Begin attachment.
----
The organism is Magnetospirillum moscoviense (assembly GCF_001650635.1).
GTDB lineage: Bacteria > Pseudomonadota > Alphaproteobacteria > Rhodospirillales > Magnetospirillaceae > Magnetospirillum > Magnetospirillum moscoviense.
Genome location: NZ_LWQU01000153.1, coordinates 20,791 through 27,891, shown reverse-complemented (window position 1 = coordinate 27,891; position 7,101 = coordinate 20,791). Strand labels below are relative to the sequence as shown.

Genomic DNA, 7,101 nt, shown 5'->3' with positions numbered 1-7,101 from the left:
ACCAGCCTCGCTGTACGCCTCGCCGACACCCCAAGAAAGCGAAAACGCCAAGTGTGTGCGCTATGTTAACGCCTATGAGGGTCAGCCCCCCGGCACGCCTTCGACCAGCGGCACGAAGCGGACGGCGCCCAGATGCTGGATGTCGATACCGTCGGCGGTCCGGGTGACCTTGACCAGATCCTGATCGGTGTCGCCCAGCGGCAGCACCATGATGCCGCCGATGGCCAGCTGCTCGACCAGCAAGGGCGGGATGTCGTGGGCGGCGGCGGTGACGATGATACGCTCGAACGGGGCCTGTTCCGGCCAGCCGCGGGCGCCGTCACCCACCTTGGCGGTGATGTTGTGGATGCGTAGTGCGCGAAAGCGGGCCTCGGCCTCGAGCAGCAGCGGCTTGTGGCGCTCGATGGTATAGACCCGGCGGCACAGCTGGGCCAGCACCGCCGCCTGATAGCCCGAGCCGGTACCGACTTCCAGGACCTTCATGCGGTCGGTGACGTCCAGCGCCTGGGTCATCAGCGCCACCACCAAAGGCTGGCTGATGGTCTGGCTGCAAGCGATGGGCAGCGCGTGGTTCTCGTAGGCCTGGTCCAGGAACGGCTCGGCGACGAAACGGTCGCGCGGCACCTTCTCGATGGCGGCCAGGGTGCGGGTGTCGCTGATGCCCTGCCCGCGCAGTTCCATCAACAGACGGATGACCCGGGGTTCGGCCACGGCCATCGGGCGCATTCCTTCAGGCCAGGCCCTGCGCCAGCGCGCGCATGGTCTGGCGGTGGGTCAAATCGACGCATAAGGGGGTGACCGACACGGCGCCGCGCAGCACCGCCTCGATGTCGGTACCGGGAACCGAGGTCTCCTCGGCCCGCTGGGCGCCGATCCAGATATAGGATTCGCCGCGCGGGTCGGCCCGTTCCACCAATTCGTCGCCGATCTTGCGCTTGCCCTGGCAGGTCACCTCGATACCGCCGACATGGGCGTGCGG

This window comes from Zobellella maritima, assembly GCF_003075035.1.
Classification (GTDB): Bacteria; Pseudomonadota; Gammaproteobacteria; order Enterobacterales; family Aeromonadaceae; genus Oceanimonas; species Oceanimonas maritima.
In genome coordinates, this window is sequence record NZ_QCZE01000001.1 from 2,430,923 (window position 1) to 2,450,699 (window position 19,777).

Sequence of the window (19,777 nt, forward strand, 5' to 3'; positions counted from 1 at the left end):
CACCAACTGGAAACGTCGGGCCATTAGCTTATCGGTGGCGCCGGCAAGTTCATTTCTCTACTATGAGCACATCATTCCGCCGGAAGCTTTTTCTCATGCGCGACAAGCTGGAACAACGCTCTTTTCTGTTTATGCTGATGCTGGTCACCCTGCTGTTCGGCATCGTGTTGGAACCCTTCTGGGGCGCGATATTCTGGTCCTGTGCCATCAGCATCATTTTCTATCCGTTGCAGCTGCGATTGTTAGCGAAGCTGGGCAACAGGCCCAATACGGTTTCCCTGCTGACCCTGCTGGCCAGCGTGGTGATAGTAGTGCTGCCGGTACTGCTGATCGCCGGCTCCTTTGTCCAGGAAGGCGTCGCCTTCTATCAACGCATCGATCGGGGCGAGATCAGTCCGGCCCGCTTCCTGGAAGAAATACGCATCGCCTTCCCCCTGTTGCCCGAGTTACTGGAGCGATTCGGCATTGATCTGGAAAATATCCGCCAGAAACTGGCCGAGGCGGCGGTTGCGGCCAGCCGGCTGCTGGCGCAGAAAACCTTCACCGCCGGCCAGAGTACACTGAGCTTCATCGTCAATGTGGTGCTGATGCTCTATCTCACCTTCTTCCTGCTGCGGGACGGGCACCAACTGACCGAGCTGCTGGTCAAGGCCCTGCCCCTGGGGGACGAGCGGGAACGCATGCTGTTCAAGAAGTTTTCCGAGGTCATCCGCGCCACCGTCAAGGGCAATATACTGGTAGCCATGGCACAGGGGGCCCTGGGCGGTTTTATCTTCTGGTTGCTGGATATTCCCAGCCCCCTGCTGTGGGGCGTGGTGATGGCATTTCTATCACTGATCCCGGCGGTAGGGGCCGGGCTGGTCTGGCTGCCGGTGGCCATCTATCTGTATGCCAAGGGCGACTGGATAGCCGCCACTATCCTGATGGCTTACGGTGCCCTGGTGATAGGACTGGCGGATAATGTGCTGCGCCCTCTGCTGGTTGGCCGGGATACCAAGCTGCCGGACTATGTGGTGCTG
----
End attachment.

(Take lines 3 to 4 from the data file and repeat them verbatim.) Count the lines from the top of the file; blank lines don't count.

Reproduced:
Genome location: NZ_LWQU01000153.1, coordinates 20,791 through 27,891, shown reverse-complemented (window position 1 = coordinate 27,891; position 7,101 = coordinate 20,791). Strand labels below are relative to the sequence as shown.

Genomic DNA, 7,101 nt, shown 5'->3' with positions numbered 1-7,101 from the left: